Jean-Louis Palladin (1946–2001) was a bolt of lightning on the American food scene—a French chef who understood America, cooked for Americans, and won their unqualified acclaim. He knew and loved their food, explored and revelled in their pantries and their gardens, and delivered excitement that went far beyond the dutiful respect accorded to the excellent but too-often tradition-bound French restaurant food of his time in the US.
Born and trained in France, Palladin came to the United States in 1979 and opened a high-exposure restaurant in the Watergate apartment complex in Washington, DC, showcasing imaginative work using products from American sources—Maryland crabs, eels from Maine, California oysters, local wild greens and mushrooms.
In 1989 the distinguished Washington photographer Fred Maroon, a devotee of Jean-Louis at the Watergate, persuaded the chef to assemble a brilliant book featuring his work and displaying it dramatically—glowingly lit from beneath and appearing as fresh and alive as it had been five minutes out of the kitchen.
One can hardly characterize the range of dishes. We could cite a three-melon consommé with sauterne, julienned vegetables and mint; a salad of morels stuffed with Louisiana Crawfish; prime rib with bone marrow flan, confit of onions in red wine, and sage potato chips; chestnut souffle with poached pears, apples, and peaches. The book, arranged seasonally, was a sensation from the beginning, lauded for both its exciting dishes and the new way of showing them to dazzling advantage.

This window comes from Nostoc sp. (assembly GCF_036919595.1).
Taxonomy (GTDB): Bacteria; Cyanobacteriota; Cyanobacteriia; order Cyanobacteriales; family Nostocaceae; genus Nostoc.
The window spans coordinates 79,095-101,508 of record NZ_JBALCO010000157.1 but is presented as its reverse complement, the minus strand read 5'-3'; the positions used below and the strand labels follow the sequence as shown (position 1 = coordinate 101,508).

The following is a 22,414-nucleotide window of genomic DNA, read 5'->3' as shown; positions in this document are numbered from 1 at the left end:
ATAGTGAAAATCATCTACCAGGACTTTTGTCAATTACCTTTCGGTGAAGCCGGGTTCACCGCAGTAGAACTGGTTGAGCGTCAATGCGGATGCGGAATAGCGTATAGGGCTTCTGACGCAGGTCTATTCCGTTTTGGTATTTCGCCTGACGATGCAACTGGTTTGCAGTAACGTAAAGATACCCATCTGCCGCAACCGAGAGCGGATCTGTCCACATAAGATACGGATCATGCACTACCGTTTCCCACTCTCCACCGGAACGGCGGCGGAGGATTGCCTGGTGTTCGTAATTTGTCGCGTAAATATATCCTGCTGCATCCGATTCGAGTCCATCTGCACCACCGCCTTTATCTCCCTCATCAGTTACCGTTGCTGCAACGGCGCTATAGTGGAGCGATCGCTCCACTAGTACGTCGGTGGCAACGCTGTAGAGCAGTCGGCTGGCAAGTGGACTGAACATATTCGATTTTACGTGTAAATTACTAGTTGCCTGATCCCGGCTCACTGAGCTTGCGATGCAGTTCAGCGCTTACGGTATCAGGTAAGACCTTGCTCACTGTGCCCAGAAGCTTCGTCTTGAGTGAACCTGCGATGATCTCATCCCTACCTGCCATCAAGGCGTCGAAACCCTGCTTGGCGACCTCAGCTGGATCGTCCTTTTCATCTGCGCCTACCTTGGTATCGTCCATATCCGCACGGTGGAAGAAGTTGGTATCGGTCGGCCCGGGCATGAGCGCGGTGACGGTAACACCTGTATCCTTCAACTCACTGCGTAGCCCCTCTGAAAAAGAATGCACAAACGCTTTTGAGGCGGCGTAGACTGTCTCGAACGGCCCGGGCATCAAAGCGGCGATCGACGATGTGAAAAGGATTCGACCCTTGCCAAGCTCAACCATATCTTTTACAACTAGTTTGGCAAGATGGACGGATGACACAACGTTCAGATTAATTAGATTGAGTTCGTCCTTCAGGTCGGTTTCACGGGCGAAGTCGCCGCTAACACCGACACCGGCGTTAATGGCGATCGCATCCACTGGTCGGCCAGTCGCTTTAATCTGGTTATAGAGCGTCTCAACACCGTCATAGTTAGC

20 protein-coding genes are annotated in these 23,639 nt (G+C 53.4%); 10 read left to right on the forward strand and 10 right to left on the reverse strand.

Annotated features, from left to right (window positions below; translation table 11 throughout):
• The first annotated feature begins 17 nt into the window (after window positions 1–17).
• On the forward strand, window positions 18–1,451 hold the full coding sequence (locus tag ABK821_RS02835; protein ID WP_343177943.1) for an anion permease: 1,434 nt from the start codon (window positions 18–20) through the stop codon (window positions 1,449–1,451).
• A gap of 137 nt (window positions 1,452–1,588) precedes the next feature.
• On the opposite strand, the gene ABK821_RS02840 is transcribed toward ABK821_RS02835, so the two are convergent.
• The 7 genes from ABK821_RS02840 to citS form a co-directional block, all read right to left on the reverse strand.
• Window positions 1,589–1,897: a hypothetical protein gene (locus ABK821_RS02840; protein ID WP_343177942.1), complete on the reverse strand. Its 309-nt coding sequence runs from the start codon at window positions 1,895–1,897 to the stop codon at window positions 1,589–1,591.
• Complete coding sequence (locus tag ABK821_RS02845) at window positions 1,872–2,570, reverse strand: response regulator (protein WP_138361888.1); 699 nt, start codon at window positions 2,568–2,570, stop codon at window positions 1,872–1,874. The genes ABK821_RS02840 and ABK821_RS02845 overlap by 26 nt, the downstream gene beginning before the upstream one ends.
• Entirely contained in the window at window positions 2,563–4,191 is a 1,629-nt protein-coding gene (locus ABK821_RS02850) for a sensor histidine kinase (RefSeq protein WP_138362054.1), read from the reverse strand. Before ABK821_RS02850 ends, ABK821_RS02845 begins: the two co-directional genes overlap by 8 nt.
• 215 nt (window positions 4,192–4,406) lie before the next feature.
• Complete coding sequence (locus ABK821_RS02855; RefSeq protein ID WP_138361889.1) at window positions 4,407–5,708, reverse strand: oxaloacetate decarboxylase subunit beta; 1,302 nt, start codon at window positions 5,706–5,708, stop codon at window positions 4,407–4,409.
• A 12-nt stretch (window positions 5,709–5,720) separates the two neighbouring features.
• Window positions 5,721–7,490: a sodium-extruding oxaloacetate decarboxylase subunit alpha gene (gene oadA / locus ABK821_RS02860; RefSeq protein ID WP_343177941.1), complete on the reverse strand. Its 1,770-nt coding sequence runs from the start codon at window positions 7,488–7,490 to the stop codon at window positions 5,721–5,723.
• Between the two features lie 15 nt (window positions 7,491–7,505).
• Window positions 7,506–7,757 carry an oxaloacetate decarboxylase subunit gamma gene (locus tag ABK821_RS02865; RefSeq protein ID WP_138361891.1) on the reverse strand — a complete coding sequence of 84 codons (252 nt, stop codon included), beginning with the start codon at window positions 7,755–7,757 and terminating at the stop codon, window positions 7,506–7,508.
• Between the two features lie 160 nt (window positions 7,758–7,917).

Palladin closed the Watergate restaurant after several years but at the same time expanded to a new locale in Washington and to one in Las Vegas. He was the James Beard Outstanding Chef of the year in 1993 and on everyone’s list as the tastemaker for his decade. Struck with lung cancer, he died at 55, a blow to the entire industry
His book, Jean-Louis: Cooking with the Seasons, originally published by Thomasson-Grant was taken over by Lickle Publishing in 1997 in a virtually identical form and with equally superb production values. In a strikingly large format (over 10” x 14”), it remains a prize with place in virtually any significant cookbook collection.
There have been many spectacular looking celebrations of chefs’ work since that time, but this remains a model of creative energy—for both its culinary content and its artistic excellence.
Our copy is of the Lickle edition, signed by Palladin. There is very light shelfwear to the case and jacket along the bottom edge, and the fore corners are lightly bumped. There is a small closed tear to the rear top edge. Otherwise in superb condition.